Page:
A pregnant Darfuri woman at a refugee camp in Chad, a Latino senior citizen living below the poverty line in the Bronx and an elderly Jewish immigrant from the former Soviet Union living in Boston.
They may not know it, but these individuals are all beneficiaries of programs run by Jewish organizations with public money.
And if Congress can’t reach a deal to avoid the so-called sequester by March 1, many of these programs could be severely scaled back – if not terminated.
“Both our international and national work can be impacted,” said Mark Hetfield, the interim president of the Hebrew Immigrant Aid Society, which provides medical kits to mothers of newborn children in Chad, among other services. “It could cause some really serious cuts to the programs, but we have still no idea what they might be.”
HIAS is among the dozens of Jewish organizations grappling with the potential loss of federal funds from the so-called sequester, a measure adopted by the U.S. Congress last year to force itself to confront a hemorrhaging national debt and return the country to sound fiscal footing. Unless a budget compromise could be found, draconian across-the-board cutbacks of 8.5 percent were to have automatically taken effect on Jan. 1. The impact of those cuts was designed to be so devastatingly painful that Congress would in effect force its own hand.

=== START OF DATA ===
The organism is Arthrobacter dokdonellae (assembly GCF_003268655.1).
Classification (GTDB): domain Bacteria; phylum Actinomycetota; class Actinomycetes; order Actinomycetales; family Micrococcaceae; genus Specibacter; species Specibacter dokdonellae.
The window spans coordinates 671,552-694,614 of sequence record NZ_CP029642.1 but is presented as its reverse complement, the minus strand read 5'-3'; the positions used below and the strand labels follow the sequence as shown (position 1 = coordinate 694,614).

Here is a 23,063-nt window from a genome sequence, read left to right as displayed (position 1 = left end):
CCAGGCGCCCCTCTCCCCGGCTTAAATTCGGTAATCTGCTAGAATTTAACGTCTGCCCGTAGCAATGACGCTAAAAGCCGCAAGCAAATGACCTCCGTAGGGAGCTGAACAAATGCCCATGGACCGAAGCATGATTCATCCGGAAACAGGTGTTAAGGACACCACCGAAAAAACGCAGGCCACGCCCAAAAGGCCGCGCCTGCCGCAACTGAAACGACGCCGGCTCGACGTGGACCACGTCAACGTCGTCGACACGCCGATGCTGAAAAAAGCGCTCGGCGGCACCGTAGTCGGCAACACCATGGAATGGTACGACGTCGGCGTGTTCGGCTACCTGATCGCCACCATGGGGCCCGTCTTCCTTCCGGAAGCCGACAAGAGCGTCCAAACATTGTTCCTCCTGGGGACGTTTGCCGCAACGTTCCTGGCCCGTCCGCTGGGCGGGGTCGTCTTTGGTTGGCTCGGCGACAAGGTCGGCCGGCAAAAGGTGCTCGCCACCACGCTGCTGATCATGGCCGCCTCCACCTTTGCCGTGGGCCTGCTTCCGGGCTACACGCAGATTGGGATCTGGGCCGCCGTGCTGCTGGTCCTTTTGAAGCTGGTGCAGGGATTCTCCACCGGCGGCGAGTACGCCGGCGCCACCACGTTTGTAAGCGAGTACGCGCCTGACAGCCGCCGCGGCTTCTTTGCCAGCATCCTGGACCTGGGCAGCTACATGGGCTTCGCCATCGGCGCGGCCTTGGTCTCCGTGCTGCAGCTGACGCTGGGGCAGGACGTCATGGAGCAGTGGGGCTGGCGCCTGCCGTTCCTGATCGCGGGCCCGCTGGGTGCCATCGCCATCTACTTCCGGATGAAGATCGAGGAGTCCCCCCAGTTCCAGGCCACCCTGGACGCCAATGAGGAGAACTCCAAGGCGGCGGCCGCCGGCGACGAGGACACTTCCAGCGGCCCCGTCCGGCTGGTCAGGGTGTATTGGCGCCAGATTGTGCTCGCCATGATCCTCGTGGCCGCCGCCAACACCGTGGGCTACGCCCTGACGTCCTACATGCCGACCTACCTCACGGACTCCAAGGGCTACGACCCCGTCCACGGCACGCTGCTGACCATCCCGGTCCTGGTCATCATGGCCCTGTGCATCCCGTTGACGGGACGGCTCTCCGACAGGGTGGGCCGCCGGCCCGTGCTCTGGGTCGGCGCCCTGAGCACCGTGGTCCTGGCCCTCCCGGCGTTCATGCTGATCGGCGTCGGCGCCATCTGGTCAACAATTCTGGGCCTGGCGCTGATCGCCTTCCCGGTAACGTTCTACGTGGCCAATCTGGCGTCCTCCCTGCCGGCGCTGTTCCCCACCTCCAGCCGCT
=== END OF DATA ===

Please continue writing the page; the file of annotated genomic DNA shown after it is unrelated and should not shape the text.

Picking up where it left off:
Despite the self-imposed deadline, however, intense negotiations failed to produce the desired outcome. In late December, Congress agreed to raise new revenue by increasing taxes on affluent Americans but put off decisions on spending cuts. The lawmakers also pushed the sequester deadline back to March 1.
As the new deadline nears, some Jewish organizations are preparing for the worst, identifying non-essential services to be axed while lobbying federal officials to protect vital programs.
Hetfield says HIAS’s most vulnerable operations are in Ecuador, where the agency helps refugees who fled fighting between government and rebel forces in Colombia, and Chad, where it provides aid to fugitives from Sudan’s neighboring war-torn Darfur province.
“These are programs I think will be targeted more deeply because they are not emergency refugee maintenance programs,” Hetfield said. “But cutting a program might create an emergency.”